Bittersweet Baking Judge: Sarah Phillips of Baking 911

Bittersweet Baking Judge: Sarah Phillips of Baking 911

Faith Durand
Feb 4, 2008

Baking 911 is a web resource we find ourselves turning to over and over again. It's a website with community boards, extensive tips, and comprehensive answers to any baking question you can think of. Sarah Phillips is the founder and baking genius behind the site, and she has graciously agreed to be one of the three judges in our Bittersweet Baking contest.

Read on for more about Sarah, as well as Sarah's current favorite baking tool, and a recipe for her favorite bittersweet treat: Peanut Butter Bittersweet Chocolate Chip Cookie Bars.

Sarah Phillips, founder and CEO of, is a nationally known baking expert,
cookbook author, recipe developer, and professional baker. She says:

Growing up, my mother did not believe in letting us have the chemicals in foods or canned foods that first appeared in the supermarkets in the1950's. So, as a result we made everything ourselves: we had our own vegetable gardens -- organic, of course (and put edible flowers in our salad's starting in the 1960's, when we moved to LA), canned our own foods, ground our own flour (the grinder attachment for our KitchenAid never stopped), baked bread on a weekly basis, and baked and cooked to our heart's content.

We also traveled to ethnic neighborhoods to learn about the food and to find recipes around Los Angeles, starting in the 1960s -- we made sushi from the Japanese neighborhoods, Indian food from the Indian ones, we made blue cornmeal tortillas from our travels to the Southwest (I lived with the Hopi Indians in Arizona for one summer, to apprentice with a well-known Hopi silversmith, Laurence Saufkie. We baked daily in the beehive ovens), and made mole sauce from our visits to Mexico (I went to art school for a summer in San Miguel de Allende, where I lived with a Mexican family--and, of course I cooked and baked with them to prepare the daily meals). I remember vividly, digging a pit in the backyard to roast a pig for a party, fashioned from our visits to Hawaii !!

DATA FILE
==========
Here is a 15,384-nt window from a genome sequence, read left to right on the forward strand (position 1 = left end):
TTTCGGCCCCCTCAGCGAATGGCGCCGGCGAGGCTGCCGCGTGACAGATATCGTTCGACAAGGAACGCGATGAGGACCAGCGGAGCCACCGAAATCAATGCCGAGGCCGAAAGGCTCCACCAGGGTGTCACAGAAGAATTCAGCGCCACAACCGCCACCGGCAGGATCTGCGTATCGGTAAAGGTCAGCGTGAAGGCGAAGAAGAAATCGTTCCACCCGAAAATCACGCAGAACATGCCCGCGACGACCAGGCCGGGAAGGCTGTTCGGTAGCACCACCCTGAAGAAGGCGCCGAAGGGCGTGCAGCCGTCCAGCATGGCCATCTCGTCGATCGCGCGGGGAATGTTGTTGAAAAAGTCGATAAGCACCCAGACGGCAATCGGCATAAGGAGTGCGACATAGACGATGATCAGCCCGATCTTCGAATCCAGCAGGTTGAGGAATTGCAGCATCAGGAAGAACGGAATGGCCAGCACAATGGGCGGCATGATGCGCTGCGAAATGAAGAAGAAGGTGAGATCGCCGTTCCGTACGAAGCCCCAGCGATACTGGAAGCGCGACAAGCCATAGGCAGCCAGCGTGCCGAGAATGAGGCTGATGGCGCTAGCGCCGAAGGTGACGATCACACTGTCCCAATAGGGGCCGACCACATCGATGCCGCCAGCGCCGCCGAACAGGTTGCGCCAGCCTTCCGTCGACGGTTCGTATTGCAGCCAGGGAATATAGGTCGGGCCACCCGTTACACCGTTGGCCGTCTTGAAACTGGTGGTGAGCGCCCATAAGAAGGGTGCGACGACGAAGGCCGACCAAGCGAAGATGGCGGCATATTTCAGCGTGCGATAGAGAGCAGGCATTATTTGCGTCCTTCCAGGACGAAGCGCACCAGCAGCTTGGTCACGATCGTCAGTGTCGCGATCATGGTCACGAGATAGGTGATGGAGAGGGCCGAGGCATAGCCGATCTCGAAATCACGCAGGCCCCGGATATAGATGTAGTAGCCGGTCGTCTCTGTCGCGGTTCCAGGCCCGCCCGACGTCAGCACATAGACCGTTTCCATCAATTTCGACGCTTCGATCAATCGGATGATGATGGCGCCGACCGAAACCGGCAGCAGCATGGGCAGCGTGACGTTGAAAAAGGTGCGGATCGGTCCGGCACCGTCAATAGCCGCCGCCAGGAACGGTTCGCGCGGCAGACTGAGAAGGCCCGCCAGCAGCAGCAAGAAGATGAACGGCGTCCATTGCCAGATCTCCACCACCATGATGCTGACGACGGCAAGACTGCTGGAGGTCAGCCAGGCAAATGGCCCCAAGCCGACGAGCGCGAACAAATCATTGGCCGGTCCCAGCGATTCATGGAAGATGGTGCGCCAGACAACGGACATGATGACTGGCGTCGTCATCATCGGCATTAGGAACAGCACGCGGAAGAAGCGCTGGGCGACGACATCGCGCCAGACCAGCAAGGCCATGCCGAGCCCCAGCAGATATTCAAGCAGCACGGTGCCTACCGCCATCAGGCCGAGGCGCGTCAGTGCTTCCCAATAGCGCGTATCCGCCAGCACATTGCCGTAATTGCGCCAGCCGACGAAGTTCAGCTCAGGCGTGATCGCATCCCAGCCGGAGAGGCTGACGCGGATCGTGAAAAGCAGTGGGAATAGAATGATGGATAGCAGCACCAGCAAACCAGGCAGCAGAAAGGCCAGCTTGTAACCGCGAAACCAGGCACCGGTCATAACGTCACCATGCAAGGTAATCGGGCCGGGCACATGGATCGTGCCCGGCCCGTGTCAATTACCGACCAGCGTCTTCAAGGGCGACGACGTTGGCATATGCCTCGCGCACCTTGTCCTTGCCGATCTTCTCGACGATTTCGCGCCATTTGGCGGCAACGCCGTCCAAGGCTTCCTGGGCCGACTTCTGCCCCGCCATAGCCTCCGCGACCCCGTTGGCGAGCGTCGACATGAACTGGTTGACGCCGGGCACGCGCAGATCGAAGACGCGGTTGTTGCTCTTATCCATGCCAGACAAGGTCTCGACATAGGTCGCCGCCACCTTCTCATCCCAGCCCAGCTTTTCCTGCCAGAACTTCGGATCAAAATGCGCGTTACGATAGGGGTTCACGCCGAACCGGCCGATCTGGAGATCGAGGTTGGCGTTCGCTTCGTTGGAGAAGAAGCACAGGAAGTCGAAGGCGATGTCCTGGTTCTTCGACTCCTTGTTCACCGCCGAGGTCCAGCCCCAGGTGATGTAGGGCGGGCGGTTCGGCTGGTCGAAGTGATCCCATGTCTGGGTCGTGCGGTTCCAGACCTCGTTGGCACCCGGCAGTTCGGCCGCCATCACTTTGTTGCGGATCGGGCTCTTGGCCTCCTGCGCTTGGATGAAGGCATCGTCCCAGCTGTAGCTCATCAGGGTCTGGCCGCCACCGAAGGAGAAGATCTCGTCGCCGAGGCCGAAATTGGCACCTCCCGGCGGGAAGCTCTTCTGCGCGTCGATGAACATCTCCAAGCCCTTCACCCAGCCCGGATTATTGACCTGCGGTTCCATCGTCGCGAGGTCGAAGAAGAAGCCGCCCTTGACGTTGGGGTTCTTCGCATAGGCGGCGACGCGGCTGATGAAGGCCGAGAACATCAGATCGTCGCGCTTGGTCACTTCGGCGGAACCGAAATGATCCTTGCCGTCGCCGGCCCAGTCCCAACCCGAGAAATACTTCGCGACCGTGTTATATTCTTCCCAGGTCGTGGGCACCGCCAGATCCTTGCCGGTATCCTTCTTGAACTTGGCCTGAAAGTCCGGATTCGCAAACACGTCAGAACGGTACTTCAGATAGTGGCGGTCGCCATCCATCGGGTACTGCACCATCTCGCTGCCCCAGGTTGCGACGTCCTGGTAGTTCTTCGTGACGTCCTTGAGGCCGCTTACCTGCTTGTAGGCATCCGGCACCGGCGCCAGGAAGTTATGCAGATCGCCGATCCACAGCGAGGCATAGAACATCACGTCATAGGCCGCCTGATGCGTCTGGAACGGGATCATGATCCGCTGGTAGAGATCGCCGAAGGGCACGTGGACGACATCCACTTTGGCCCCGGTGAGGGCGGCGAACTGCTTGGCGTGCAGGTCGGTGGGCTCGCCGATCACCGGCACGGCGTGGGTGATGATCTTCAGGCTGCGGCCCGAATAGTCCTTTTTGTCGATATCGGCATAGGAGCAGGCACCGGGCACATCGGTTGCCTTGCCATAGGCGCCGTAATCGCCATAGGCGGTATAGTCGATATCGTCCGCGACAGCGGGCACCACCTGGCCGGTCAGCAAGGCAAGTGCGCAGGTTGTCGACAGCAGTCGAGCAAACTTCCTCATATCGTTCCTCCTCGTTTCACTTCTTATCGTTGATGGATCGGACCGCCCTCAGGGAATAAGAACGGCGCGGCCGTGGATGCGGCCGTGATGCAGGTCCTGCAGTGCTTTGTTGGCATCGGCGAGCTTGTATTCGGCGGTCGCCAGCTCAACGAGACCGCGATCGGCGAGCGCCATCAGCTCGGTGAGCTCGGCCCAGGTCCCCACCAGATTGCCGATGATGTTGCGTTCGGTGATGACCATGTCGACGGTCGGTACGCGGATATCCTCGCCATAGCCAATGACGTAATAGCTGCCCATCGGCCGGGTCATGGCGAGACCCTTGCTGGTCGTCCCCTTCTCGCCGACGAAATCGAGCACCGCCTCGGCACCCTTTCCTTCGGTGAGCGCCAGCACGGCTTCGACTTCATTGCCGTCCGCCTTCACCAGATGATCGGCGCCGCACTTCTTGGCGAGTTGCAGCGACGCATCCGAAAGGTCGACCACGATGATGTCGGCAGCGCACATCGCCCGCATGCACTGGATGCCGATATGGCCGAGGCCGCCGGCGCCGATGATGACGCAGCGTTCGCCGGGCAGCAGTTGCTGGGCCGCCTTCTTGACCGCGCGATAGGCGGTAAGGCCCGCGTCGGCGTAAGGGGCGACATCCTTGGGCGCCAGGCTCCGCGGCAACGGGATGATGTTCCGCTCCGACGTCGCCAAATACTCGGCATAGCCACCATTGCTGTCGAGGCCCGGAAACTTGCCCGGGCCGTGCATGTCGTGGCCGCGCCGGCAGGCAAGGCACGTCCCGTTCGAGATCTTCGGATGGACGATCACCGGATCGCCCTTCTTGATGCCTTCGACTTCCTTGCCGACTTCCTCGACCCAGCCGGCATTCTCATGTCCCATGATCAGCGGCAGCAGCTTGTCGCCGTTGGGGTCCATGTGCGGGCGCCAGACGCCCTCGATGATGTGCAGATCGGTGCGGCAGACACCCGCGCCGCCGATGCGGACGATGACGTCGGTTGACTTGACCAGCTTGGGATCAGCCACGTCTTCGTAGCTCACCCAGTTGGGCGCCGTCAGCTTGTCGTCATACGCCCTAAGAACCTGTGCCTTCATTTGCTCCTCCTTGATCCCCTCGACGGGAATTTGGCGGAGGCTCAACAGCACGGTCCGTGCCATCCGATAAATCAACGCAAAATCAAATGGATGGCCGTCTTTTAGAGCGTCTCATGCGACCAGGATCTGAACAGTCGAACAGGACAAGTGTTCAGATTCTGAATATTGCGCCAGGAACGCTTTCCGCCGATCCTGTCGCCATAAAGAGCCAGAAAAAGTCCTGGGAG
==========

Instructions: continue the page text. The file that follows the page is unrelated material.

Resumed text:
As I look back, my food experiences with my family were an incredible experience. I continue the tradition with my family, as well as my love for food, I feel as though I am well prepared for my profession today. The eating part of the tradition also continues, and as a result, I have also had to add daily exercise to my routine -- YUK!!

We also asked Sarah about her favorite baking tool. She said:

My favorite baking tool: heat proof rubber spatulas in large, medium and small sizes. I have broad and narrow blade sizes, as well. One can do so much with them - Scrape the mixing bowl or get the last bit of ingredients from the bottom of the measuring cups or jars; gently fold or stir together hot or cold ingredients; push ingredients into the mixing blades when using a hand-held mixer; etc. I use mine all the time and cannot be without!

Here's a recipe for Sarah's favorite bittersweet treat:

by Sarah Phillips © Sarah Phillips, 2007
Makes one 9 x 13-inch pan - about 30 small 1-1/2 x 2-1/2-inch bars